What they need is to be told of God’s righteous judgment which is imminent, that His wrath is currently abiding on them, and the escape offered by grace through faith alone in the resurrected Son of God, Jesus Christ who became sin on behalf of His people. They need to know that Jesus Christ is their Lord, whether they acknowledge it or not. Attempts to convincing them that biblical basis for laws without a regenerated heart will not only be unfruitful, but somewhat insulting. You may as well tell a leopard to change his spots or an ethiopian to change his skin color…Jeremiah 13:23. You could make the argument that the country could be made better using these principles, even if people don’t believe them. That even false converts and members of apostate christian churches and groups could embrace the morality and promote it, but who cares? I’m not trying to make the world a better place from where people can go to hell. I praise God so many unbelievers still have a conscience, but their end is the same as the most violent criminal apart from faith alone in Christ alone…
John Chisham writes:
Maybe I had wrong expectations. Maybe I assumed since this movie was marketed in the way that it was that there would be a strong Gospel message to get back to the God and Father of our Lord Jesus Christ, to the teachings in the Bible, to the centrality and need of strong God-honoring marriages and family. You could draw that out, but as evidenced in my conversations with people following the movie, you could draw that out and apply that to the God of their own understanding…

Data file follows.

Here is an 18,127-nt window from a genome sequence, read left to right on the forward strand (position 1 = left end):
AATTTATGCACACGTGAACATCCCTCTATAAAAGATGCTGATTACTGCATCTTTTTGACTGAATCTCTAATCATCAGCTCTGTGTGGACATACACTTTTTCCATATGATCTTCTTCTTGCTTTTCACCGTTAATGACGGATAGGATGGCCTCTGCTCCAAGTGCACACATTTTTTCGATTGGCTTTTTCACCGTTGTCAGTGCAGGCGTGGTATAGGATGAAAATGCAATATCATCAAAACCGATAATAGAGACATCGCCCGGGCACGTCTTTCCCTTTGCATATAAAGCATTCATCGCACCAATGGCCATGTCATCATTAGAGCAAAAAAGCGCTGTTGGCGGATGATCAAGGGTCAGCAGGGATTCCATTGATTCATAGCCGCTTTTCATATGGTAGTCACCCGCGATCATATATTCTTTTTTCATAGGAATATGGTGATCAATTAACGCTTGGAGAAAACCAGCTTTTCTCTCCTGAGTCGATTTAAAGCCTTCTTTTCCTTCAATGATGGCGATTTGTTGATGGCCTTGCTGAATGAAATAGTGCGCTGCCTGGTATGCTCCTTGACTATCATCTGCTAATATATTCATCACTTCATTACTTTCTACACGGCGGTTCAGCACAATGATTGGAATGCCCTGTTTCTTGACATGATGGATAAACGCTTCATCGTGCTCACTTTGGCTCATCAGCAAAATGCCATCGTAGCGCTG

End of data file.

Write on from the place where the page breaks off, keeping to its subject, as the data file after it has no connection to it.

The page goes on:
…this is the problem the critics warned us about before the movie. This seems like a revival of the religion of America, manifest destiny, that we are somehow a Christian nation and that God will bless us because we are his chosen ones…
Berit Kjos of Kjos Ministries reviews the smash hit The Hunger Games. The movie is based on Suzanne Collin’s first novel of a trilogy that has fascinated readers young and old alike. Kjos warns of the movie’s occult themes and “stark contradictions to America’s founding beliefs and values.”
This movie is part one of the story based on the last book in the Twilight series. Bella, a human, and Edward, a vampire, are to be married, which means at some point she must become a vampire. This is something Bella has wanted for a long time, so she is delighted.
Early in the movie, Edward tells Bella about his past when he decided to give in to his blood lust as a young vampire. However, he killed only murderers, as Bella kindly points out. Edward tries to get Bella to consider changing her mind about becoming a vampire but she is not to be persuaded.
Are you a believer who is struggling through what is commonly called “Calvinism” but desires to grow in the knowledge of God’s grace? Maybe you have difficulty with the “problem verses” in Scripture that seem to speak against God’s absolute sovereign election, or perhaps you might be one who admittedly hates Calvinism, but you are curious as to how Calvinists deal with these “problem verses”? Even still, perhaps you already embrace Calvinism and are looking to refine your understanding of God’s sovereign grace? CRN contributor Justin Edwards has just the book for you.
T.D. Jakes is the leader of The Potter’s House, a 30,000 member congregation located in southern Dallas, Texas. I had never heard a T.D. Jakes sermon before, though I knew of his reputation. I was curious to see – if only via an Internet video stream – the man that Elevation Church reminded us was named ‘America’s Best Preacher’ by Time Magazine. Would I be able to uncover the secret of his mystique? And would he preach the Biblical Gospel?